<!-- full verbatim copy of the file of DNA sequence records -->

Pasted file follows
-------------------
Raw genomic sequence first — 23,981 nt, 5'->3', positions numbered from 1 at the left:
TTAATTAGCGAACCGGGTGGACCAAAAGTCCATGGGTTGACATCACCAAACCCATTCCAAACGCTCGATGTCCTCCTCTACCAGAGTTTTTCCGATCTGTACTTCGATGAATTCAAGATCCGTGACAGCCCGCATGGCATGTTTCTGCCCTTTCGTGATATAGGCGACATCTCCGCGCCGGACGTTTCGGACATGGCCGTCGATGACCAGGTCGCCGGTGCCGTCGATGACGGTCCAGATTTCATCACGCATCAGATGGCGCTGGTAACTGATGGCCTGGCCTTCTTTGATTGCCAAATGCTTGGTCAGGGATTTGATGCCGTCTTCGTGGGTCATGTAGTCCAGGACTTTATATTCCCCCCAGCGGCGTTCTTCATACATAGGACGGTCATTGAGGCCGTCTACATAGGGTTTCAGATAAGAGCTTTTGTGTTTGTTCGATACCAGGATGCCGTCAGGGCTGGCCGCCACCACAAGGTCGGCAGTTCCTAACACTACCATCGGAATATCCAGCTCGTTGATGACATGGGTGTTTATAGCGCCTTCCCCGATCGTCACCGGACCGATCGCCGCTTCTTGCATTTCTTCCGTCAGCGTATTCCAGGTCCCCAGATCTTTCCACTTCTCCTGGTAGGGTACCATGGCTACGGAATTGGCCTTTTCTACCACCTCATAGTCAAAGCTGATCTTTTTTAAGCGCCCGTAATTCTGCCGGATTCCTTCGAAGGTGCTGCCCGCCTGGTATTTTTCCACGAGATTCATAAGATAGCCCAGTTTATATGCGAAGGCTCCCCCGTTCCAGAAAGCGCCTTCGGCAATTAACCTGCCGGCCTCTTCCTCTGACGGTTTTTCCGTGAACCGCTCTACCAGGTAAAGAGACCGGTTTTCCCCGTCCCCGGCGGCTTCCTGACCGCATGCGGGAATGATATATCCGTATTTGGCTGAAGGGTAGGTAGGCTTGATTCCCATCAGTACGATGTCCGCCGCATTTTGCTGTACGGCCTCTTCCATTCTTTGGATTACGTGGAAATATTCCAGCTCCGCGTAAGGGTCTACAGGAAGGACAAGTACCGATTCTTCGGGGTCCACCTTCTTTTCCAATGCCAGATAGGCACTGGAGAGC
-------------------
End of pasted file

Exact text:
Raw genomic sequence first — 23,981 nt, 5'->3', positions numbered from 1 at the left:
TTAATTAGCGAACCGGGTGGACCAAAAGTCCATGGGTTGACATCACCAAACCCATTCCAAACGCTCGATGTCCTCCTCTACCAGAGTTTTTCCGATCTGTACTTCGATGAATTCAAGATCCGTGACAGCCCGCATGGCATGTTTCTGCCCTTTCGTGATATAGGCGACATCTCCGCGCCGGACGTTTCGGACATGGCCGTCGATGACCAGGTCGCCGGTGCCGTCGATGACGGTCCAGATTTCATCACGCATCAGATGGCGCTGGTAACTGATGGCCTGGCCTTCTTTGATTGCCAAATGCTTGGTCAGGGATTTGATGCCGTCTTCGTGGGTCATGTAGTCCAGGACTTTATATTCCCCCCAGCGGCGTTCTTCATACATAGGACGGTCATTGAGGCCGTCTACATAGGGTTTCAGATAAGAGCTTTTGTGTTTGTTCGATACCAGGATGCCGTCAGGGCTGGCCGCCACCACAAGGTCGGCAGTTCCTAACACTACCATCGGAATATCCAGCTCGTTGATGACATGGGTGTTTATAGCGCCTTCCCCGATCGTCACCGGACCGATCGCCGCTTCTTGCATTTCTTCCGTCAGCGTATTCCAGGTCCCCAGATCTTTCCACTTCTCCTGGTAGGGTACCATGGCTACGGAATTGGCCTTTTCTACCACCTCATAGTCAAAGCTGATCTTTTTTAAGCGCCCGTAATTCTGCCGGATTCCTTCGAAGGTGCTGCCCGCCTGGTATTTTTCCACGAGATTCATAAGATAGCCCAGTTTATATGCGAAGGCTCCCCCGTTCCAGAAAGCGCCTTCGGCAATTAACCTGCCGGCCTCTTCCTCTGACGGTTTTTCCGTGAACCGCTCTACCAGGTAAAGAGACCGGTTTTCCCCGTCCCCGGCGGCTTCCTGACCGCATGCGGGAATGATATATCCGTATTTGGCTGAAGGGTAGGTAGGCTTGATTCCCATCAGTACGATGTCCGCCGCATTTTGCTGTACGGCCTCTTCCATTCTTTGGATTACGTGGAAATATTCCAGCTCCGCGTAAGGGTCTACAGGAAGGACAAGTACCGATTCTTCGGGGTCCACCTTCTTTTCCAATGCCAGATAGGCACTGGAGAGC